Please Help Pass W3C Patent Policy
To All Members of the Free Software and Open Source Community,
For the past two years, I've been working on the W3C patent policy on
your behalf, to make it safe for Free Software to implement W3C standards.
Now, I'm worried that we could lose that fight, not because of the patent
holders, but because of our own community.
There's a long discussion below. I'm asking you to do something once you
read that discussion: Please write to <email@example.com>
and tell them something like this (please elaborate - everyone discounts
Subject: Approve of draft policy - disapprove of software patenting.
I request that W3C approve the draft patent policy, because it's a
compromise that protects the right of Open Source / Free Software
programmers to implement W3C standards.
I object to software patents, and support efforts to eliminate them
at the legislative level.
Now, to the discussion.
Three representatives of the Free Software / Open Source community:
myself, Larry Rosen of the Open Source Initiative, and Eben Moglen of
the Free Software Foundation, worked on the W3C patent policy for two
years. We spent between 1/8 and 1/4 of our time on the project for all
of that time, participating in many face-to-face meetings and conference
calls. Across the table were some companies that, I feel, wanted to
"farm" their own patents in W3C standards and would have erected
lucrative "toll-booths" to collect royalties from every implementor of
web standards. If they had their way, we would have been locked
We got you the best deal we could get. It's not everything we want,
and it can't be.
The proposed W3C patent policy grants a royalty-free right for everyone
to practice patents that are embedded in the standard by W3C members who
own those patents. It prevents "patent farming", the biggest problem
that faced us. The problem is that the right is limited - it only
applies to code that actually implements the standard. This is called a
"field-of-use" limitation. The problem for the Free Software community
is that other uses of the patent in our code would be covered by royalties.
I object to software patents entirely, and most of you do as well. Why,
then, did I (on your behalf) approve of a policy containing that
limitation, and why am I asking you to support it?
The answer is simple. Patent holders won't continue their membership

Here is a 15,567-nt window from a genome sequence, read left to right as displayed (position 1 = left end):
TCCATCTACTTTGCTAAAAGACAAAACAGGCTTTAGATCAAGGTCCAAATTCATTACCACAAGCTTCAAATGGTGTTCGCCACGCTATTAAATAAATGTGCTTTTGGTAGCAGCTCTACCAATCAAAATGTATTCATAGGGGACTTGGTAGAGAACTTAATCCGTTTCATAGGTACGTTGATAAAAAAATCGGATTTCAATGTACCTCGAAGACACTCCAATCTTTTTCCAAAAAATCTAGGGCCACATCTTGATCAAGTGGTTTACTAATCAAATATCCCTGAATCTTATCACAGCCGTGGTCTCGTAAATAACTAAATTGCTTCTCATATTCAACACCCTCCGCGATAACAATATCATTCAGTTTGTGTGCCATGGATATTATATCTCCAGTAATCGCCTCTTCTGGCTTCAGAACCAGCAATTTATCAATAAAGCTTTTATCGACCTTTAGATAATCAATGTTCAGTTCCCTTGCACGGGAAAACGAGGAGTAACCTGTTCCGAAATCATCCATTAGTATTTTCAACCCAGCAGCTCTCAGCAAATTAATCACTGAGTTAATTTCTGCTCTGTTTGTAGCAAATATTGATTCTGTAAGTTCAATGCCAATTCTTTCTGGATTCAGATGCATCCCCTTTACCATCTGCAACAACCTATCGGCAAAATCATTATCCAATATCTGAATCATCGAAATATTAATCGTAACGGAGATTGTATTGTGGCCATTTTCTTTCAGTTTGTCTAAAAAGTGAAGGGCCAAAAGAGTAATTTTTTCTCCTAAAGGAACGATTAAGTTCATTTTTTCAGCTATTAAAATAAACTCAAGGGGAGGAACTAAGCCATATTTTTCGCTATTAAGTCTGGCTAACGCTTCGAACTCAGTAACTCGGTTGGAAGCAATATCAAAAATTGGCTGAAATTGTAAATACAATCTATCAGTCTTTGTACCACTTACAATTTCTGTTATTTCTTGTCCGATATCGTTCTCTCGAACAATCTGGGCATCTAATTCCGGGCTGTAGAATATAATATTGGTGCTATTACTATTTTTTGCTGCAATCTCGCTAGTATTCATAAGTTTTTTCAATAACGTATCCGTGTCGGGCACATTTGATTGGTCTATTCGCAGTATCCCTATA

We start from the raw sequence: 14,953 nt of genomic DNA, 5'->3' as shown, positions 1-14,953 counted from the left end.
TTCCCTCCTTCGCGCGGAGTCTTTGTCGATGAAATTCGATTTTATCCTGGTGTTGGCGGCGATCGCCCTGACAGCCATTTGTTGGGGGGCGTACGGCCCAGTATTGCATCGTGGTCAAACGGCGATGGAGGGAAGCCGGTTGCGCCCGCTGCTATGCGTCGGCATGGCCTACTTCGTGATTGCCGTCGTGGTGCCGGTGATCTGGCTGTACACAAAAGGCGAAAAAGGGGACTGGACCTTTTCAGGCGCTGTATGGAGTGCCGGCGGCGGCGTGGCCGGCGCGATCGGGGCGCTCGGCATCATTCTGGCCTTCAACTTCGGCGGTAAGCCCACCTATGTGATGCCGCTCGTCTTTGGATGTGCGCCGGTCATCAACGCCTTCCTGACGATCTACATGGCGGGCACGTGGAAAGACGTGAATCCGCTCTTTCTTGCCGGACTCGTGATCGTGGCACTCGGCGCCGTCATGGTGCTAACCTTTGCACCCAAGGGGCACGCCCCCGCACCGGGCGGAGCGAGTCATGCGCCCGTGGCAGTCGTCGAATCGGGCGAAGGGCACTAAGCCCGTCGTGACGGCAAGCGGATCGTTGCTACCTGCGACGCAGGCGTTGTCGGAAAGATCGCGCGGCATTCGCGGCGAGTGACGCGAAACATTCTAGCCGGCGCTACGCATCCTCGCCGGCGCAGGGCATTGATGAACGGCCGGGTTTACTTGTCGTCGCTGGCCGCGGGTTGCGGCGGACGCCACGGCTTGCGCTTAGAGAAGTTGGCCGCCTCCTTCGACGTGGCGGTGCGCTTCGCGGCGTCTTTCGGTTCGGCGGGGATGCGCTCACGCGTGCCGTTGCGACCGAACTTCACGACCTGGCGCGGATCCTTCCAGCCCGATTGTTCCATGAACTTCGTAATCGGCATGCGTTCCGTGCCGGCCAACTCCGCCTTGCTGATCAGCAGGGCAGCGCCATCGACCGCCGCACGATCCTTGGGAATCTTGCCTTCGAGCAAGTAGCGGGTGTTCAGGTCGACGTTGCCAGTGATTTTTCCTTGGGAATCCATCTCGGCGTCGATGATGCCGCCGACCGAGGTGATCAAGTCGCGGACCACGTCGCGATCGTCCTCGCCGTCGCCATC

in W3C if that membership forces them to give up their patent rights
for non-standards-related applications. They will instead move their
standards-making activities to other organizations that allow them to
charge patent royalties on the standards. And we will have lost.
It comes down to what we can compel people to do, and what they won't
stand for. The patent holders want the W3C brand on their standards,
and will give up something for that. If we ask them to give up more,
they'll do without the W3C brand, and we have no way to control what
standards organization they move to. If we wish to fight software patents
outside of standards, I think our only choice is to do so at the legislative
The field-of-use limitation presents special problems regarding the GPL,
because the GPL disallows a field-of-use-limited patent license. There is a
work-around for this. The code that makes use of the patented principle
must be under the MIT license, which allows a scope-limited patent
license. That may be linked into GPL code and distributed. I'm less than
comfortable with this, but my discomfort arises from the basic injustice
of software patents. A work-around is the best we can do in this case.
FSF, by its tenets, was bound to protest the field-of-use-limitation.
I respect that protest, as it is rooted an a belief that I share - that
software patents are fundamentally wrong. However, if the Free Software /
Open Source community comes out against the W3C patent policy, and the
patent holders who want unlimited rights to charge royalties come out
against it, just who will speak for it? The result will be that W3C
will fail to give final approval to the policy, and we will not even have
the limited protection from software patents that we've won. Thus, I
have to ask you _not_ to do what FSF asks this time. Of course, this
disagreement does not diminish my respect of FSF, and I will continue
to work with them as I have on many projects for years.
Thus, I'd like you to write that email now. Thanks!
As always, please feel free to call me to discuss this at 510-526-1165
(California time) or write me at firstname.lastname@example.org .